She views everyone else through this perceptual lens as well. People are there to be put to work, and once Homer actually refers to her as a slave driver. She's very even-handed, of course – she doesn't treat anyone any better than she treats herself, but it's clear from the story that she treats herself brutally. Why should she show herself – or anyone else – courtesy, consideration, or compassion? She doesn't see herself getting any of that from anyone – especially God. For instance, she never thanks any human for anything. She'll thank God, but never another human, because she doesn't accept any thanks herself.

This story reconfirmed one of the most important lessons that God has taught me in my life – one that He's still teaching me: that He wants people who think like sons and daughters, not slaves. For me, the basis for this lesson is the elder son in the famous story of the Prodigal Son found in Luke 15. Reading the story, most people focus on the Younger Son, the Prodigal, who squanders his inheritance. But the Elder Son is also a critical player in the story, and his self-perception slips out in the furious monologue he unleashes on his father (v.29-30): "All these years I have slaved for you..."

I could (and probably will) unpack in much more detail all the things God has taught me over the years on this topic. It's the central theme of a story of that very name - I Have Slaved For You in my book, The Last Ugly Person. But to focus on Mother Maria as an example of the type, her stiff and prickly personality stems from her perception of herself as a creature valued solely for how much productivity she can pack into a workday. It also causes no end of conflict and misunderstanding with nearly every other character, especially poor Homer.

My biggest emotional memory of Lilies of the Field from my youth is how sad I felt to see Homer's wagon driving away down the road as the closing credits rolled. He'd done so much there, he was so beloved by the sisters and the community! He had an offer of a good job and nowhere better to go - why couldn't he stay? Sadly, the answer is Mother Maria. In the final scene of the film, it slowly becomes clear to him that no matter how fond he is of the little community, and how much he wants a home, he'll never get past the Mother's demanding and thankless personality. That same reality seems to be dawning on Mother Maria as well, as he starts the sisters singing the film's trademark "Amen!" spiritual while he backs out of the room and packs his station wagon. She's sitting at the table, slowly coming to the realization that her brusque ingratitude has driven this man from their lives. The saddest thing is that it didn't need to happen. Had Mother Maria been able to see herself as a beloved daughter in the household of God, she would have been able to view and treat others the same way. Instead, she viewed herself as a slave, an appliance with a pulse, only valued so long as it performed its function. Why should she view those around her any differently?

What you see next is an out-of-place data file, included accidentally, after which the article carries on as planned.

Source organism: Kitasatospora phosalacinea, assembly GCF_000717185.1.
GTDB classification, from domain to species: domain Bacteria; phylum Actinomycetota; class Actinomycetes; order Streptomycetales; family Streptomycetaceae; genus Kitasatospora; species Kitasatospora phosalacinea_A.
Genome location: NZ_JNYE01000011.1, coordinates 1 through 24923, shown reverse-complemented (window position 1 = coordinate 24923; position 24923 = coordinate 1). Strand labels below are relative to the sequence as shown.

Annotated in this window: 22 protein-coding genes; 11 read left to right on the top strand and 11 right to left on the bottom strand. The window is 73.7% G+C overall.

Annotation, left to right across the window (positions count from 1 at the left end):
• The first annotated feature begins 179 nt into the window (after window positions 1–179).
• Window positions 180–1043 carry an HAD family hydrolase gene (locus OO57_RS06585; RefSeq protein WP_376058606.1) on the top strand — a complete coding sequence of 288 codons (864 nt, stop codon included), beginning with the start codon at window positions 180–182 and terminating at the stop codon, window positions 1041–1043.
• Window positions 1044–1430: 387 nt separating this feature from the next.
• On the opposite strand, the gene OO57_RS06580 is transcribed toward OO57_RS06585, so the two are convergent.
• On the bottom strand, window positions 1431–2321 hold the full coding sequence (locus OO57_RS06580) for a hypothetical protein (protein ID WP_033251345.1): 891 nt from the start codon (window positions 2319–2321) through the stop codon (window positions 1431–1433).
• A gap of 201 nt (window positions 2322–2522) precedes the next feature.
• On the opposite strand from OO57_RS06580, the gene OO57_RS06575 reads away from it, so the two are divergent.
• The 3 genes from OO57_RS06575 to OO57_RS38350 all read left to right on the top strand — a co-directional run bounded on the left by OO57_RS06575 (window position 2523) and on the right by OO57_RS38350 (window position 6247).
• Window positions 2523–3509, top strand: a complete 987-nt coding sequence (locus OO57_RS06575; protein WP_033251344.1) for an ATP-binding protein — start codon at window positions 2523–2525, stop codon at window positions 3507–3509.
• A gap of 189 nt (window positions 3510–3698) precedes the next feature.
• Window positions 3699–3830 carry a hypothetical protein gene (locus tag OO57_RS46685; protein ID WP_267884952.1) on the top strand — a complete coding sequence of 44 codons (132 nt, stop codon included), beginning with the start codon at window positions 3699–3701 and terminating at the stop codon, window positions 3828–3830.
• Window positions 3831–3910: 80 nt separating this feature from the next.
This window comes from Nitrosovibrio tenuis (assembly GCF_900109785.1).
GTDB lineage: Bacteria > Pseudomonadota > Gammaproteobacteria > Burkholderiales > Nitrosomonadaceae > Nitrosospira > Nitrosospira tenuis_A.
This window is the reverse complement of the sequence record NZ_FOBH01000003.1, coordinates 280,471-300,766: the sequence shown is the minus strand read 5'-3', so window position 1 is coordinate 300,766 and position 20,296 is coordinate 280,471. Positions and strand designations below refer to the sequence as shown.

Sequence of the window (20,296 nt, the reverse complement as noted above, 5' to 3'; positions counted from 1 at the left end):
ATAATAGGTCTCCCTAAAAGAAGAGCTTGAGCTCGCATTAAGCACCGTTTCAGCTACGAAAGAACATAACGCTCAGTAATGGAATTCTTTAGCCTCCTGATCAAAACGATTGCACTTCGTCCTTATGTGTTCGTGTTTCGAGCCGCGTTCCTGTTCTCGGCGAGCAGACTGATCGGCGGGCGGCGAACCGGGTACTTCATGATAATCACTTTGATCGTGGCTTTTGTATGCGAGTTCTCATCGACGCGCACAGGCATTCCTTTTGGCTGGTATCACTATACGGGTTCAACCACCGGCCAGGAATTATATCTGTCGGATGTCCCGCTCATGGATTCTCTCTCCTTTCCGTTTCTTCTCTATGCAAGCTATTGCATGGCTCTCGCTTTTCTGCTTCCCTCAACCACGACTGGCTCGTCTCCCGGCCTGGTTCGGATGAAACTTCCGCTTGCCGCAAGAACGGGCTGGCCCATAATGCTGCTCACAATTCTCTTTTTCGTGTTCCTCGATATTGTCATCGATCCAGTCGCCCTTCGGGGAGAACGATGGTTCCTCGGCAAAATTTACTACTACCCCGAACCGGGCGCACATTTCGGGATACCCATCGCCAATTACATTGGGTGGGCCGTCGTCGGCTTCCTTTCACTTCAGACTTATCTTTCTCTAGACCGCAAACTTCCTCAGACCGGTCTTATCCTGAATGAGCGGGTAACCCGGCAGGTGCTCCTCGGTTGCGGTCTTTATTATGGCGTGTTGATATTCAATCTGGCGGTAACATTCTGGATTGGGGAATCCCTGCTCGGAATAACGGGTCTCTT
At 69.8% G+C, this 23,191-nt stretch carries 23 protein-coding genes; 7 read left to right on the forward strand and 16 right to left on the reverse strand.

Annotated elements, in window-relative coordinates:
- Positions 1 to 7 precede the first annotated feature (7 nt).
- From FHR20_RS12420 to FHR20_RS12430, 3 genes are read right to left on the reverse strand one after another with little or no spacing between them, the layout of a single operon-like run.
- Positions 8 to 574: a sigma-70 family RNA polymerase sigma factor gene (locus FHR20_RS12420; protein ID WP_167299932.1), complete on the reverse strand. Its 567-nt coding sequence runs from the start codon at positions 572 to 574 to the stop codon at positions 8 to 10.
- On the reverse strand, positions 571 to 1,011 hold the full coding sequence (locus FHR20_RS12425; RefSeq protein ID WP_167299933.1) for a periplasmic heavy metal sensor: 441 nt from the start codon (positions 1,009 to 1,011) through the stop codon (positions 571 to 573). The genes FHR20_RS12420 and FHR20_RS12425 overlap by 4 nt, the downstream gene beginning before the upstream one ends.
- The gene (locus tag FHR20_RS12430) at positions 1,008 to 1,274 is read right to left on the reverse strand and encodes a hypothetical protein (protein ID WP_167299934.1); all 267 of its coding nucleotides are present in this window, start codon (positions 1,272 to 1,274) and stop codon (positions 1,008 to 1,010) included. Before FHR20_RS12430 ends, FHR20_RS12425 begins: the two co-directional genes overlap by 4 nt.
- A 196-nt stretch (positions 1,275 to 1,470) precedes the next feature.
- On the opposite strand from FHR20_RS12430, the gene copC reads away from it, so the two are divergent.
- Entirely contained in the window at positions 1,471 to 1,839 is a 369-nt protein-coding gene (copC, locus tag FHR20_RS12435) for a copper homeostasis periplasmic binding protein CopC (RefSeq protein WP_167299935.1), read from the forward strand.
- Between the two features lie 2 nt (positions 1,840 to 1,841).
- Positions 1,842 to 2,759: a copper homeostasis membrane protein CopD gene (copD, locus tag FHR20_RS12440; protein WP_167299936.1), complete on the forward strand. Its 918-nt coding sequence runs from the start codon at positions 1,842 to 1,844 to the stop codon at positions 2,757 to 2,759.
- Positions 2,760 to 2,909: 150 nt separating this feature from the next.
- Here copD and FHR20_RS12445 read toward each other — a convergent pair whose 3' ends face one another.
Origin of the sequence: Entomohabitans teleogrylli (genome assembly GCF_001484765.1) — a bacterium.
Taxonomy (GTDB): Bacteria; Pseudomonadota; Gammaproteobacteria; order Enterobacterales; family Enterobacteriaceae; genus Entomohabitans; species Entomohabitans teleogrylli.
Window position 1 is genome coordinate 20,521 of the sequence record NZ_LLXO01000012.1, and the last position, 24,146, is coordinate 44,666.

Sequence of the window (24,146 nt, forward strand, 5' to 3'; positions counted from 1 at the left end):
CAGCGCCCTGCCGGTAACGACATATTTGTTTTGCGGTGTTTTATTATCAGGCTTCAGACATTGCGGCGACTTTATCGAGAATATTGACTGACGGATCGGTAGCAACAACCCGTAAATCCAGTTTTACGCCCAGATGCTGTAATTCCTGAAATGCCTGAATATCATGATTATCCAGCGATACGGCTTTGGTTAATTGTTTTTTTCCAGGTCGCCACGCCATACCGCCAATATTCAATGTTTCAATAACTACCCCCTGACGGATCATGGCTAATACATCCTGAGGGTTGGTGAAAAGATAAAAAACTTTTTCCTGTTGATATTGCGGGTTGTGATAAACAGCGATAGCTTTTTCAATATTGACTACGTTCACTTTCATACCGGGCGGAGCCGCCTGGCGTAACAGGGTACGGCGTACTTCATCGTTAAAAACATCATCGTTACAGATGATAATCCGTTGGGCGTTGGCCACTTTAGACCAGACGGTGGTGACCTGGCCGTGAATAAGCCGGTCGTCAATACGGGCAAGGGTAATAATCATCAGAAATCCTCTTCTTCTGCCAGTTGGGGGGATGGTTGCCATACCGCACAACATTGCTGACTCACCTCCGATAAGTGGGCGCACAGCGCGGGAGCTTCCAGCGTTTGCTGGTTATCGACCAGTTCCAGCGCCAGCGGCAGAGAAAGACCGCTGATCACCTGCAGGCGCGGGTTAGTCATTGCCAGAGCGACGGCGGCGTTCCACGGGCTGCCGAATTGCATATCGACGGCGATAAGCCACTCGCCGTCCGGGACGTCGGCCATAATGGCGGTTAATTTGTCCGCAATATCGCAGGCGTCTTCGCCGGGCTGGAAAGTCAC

Am I any different? Do I understand how my self-perception affects my view and treatment of others? Do I see that I can love only to the degree that I understand that I am loved?

Monday, January 05, 2009

Showing Forth the Light

“Arise, be enlightened, O Jerusalem: for thy light is come, and the glory of the Lord is risen upon thee. For behold darkness shall cover the earth, and a mist the people: but the Lord shall arise upon thee, and his glory shall be seen upon thee. And the Gentiles shall walk in thy light, and kings in the brightness of thy rising.”
Isaiah 60:1-3

The Old Testament passage for Epiphany is drawn from Isaiah 60, where the Lord speaks of the future glory of Israel, and how light will shine on Jerusalem while darkness and mist (or fog) covers the nations (goyim). Further into the chapter it speaks of the wealth of nations being brought by foreign kings, even naming gold and frankincense, and how camels would bring this abundance of wealth (hence the camel theme so common with the Wise Men).

The darkness and mist was the darkness of sin, and the light was the revelation of the Incarnate Son of God, which was to illuminate not only the people of Israel, but to dispel the darkness that covered the nations. Listening to that reading this year, it struck me as it never had before: I am of those nations, those goyim who dwelt in darkness, far from the revelation of God. My ancestors had no claim to the promise, to the covenant of God. At the time of Christ, and certainly at the time of Isaiah, they probably didn't know there was such a nation as Israel. Yet God's mercy is so great that the Light made its way to the land of my forebearers, and they responded, and laid at the feet of the manger their treasures: a will submitted to God, which is more precious than gold or frankincense, and the only thing we can really give Him. Because my fathers were drawn out of the darkness of sin into the light of salvation, I can know eternal light.